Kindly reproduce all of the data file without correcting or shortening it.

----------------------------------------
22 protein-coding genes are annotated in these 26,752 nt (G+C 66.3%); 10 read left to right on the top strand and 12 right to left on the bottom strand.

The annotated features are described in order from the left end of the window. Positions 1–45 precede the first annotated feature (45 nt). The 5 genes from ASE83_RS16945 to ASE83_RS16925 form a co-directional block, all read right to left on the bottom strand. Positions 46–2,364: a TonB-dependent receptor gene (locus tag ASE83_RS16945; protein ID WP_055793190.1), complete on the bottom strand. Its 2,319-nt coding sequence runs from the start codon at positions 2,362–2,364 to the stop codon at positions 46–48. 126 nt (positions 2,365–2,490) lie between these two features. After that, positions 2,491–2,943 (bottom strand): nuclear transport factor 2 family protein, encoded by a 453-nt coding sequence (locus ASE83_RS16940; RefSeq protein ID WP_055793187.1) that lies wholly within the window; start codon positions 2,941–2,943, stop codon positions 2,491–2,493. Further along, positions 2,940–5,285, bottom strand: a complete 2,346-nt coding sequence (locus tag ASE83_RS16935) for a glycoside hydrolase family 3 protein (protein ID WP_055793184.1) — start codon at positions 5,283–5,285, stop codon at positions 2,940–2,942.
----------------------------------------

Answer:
22 protein-coding genes are annotated in these 26,752 nt (G+C 66.3%); 10 read left to right on the top strand and 12 right to left on the bottom strand.

The annotated features are described in order from the left end of the window. Positions 1–45 precede the first annotated feature (45 nt). The 5 genes from ASE83_RS16945 to ASE83_RS16925 form a co-directional block, all read right to left on the bottom strand. Positions 46–2,364: a TonB-dependent receptor gene (locus tag ASE83_RS16945; protein ID WP_055793190.1), complete on the bottom strand. Its 2,319-nt coding sequence runs from the start codon at positions 2,362–2,364 to the stop codon at positions 46–48. 126 nt (positions 2,365–2,490) lie between these two features. After that, positions 2,491–2,943 (bottom strand): nuclear transport factor 2 family protein, encoded by a 453-nt coding sequence (locus ASE83_RS16940; RefSeq protein ID WP_055793187.1) that lies wholly within the window; start codon positions 2,941–2,943, stop codon positions 2,491–2,493. Further along, positions 2,940–5,285, bottom strand: a complete 2,346-nt coding sequence (locus tag ASE83_RS16935) for a glycoside hydrolase family 3 protein (protein ID WP_055793184.1) — start codon at positions 5,283–5,285, stop codon at positions 2,940–2,942.